- Finally, although I didn't start this journey specifically because of animal-cruelty issues, I very much like the idea that I am currently not contributing to the problem, either from an environmental standpoint or from the standpoint of not killing animals for human consumption.
So that's the why of it. :)
As I write this, it's the end of July, and I'm still on the same course. It hasn't been a perfect journey, but it's been a good start. In the first days of making the change back in late May, I ate two bites of chicken. In the eight or so weeks since then I twice grated a little parmesan overtop my pasta and I once ate three chocolates with milk-based caramel on the inside; and I suspect that, once or twice, the bread I've eaten has had egg/butter in it. Also, when Matthew catches a fish in the lake and fries it up, I always have a bite or two of that - even though it doesn't particularly interest me to do so at the moment, I support his love of fishing and it's important to him/me that I try it. And I still occasionally drink my tea with a little honey in it (strict vegans don't eat honey because it is sourced from animals), and I'm of the opinion that I'm ok with a bit of honey. And that's been it...otherwise, I think I've been completely vegan for the past nine or ten weeks.
I'm not really one for half-hearted attempts at things; rather than start at a gradual pace, which most vegan gurus seem to recommend, I launched into things immediately...an overnight change. That made things rather difficult at first, because I frankly didn't know what to feed anyone any more. After about a week, I began to feel very gloomy and hopeless, and I basically left Geoff and the kids to forage for food on their own for the next 2-3 weeks. I just wanted to give up on everything. We've been pretty dang healthy eaters for almost fifteen years already (pasture-raised meats, lots of veggies and fruits, organic everything whenever possible), and I'm a pretty good cook. But this felt like a whole new world for me. I just couldn't bring myself to do anything - I just kept eating whole grain toast with guacamole or hummus, and lots of veggies and fruits while I tried to adapt...my mind and heart more than anything. Even though it was 100% my choice to try out this change, I was resentful of it and really, really did not want to be engaging with it.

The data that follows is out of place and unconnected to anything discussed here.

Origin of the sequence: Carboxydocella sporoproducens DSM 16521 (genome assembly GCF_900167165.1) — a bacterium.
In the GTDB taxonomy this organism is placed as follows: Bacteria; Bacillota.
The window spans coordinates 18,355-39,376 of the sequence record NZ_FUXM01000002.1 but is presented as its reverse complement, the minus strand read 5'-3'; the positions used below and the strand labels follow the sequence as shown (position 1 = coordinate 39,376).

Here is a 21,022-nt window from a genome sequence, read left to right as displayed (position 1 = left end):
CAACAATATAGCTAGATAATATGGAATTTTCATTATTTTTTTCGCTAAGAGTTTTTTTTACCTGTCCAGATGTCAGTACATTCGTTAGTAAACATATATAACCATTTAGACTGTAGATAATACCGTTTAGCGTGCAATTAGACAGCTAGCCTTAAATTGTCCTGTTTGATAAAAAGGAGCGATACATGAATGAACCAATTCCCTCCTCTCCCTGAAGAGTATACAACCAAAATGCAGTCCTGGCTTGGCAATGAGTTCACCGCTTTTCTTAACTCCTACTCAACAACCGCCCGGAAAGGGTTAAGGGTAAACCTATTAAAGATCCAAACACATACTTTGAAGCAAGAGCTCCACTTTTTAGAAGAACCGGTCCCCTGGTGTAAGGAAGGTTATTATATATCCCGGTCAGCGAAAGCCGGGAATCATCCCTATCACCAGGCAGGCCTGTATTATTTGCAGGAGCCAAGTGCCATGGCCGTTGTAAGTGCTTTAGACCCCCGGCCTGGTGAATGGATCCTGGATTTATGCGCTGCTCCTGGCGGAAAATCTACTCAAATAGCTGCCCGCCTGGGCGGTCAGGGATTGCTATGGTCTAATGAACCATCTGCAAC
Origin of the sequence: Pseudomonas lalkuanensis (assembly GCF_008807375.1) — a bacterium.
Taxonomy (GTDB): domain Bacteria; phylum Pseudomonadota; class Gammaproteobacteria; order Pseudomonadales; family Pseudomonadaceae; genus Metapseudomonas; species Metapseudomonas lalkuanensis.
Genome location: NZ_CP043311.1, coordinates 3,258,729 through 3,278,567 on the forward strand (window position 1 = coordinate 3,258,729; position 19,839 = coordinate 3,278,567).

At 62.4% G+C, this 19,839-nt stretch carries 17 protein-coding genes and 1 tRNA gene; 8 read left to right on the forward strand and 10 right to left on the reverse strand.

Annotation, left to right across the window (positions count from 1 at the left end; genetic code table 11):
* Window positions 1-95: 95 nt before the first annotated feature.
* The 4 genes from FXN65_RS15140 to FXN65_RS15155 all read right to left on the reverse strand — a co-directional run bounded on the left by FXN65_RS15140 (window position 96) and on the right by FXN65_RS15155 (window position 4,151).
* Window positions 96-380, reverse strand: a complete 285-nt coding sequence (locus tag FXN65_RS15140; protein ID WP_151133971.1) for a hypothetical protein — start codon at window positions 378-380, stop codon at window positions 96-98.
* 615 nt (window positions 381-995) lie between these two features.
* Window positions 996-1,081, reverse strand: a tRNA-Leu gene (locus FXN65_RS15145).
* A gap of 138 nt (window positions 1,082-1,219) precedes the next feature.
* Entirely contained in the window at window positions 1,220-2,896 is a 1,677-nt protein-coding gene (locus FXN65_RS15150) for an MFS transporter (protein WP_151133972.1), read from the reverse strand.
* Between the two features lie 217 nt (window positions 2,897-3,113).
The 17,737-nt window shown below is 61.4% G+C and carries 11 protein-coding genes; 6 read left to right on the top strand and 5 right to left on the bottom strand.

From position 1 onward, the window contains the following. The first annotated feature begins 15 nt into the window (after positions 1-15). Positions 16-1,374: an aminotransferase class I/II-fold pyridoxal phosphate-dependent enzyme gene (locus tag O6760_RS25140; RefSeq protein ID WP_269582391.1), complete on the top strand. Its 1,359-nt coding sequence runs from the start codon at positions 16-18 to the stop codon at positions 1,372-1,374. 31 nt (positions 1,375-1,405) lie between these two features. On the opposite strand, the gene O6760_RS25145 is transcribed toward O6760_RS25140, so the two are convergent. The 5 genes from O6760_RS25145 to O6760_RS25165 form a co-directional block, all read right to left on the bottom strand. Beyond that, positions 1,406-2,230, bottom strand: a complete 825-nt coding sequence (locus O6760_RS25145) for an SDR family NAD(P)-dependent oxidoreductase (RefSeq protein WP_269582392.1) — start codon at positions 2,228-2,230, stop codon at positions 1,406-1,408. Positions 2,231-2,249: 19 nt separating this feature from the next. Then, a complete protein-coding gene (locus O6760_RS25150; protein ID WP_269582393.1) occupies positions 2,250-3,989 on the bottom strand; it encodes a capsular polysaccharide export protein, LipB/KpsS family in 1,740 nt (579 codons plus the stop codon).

But I managed to stick to it through the worst of it. My body was clearly adapting and my heart had to catch up a little. I've been coming out of my state of gloom with some new understandings about myself and a new willingness to get back into the kitchen to do what I love: cook...just in a new way.
There was one meal in particular that changed my outlook on things in a good way. I'd been researching recipes online like crazy, and one stew that I prepared for a dinner changed everything - it was so unbelievably good that I said to Geoff that if I could find 30 or more recipes that I loved as much as that meal, I could be vegan for the rest of my life. It was that good - full of veggies (onions, garlic, sweet potato, lots of cauliflower, etc), coconut milk, and peanut butter. We downed the entire pot of it that first time...and most times since then!
I fully expected to crave meat and have been shocked that I haven't had more of an urge to eat a little here and there. But, other than the exceptions noted, I just haven't! Only once did I really struggle big-time with saying no to meat (when my parents served up traditional German meat buns...a favourite treat of my past). I have struggled with the loss of cheese...that's been the hardest thing for sure. And sometimes I just miss scrambling an egg in the mornings. Who knows? I may eventually morph into more of a vegetarian - where I still have a moratorium on meat, but consume cheese and eggs once in a while.
But for now, I'm mostly good with this choice and getting a little better at making the needed changes.
More to come...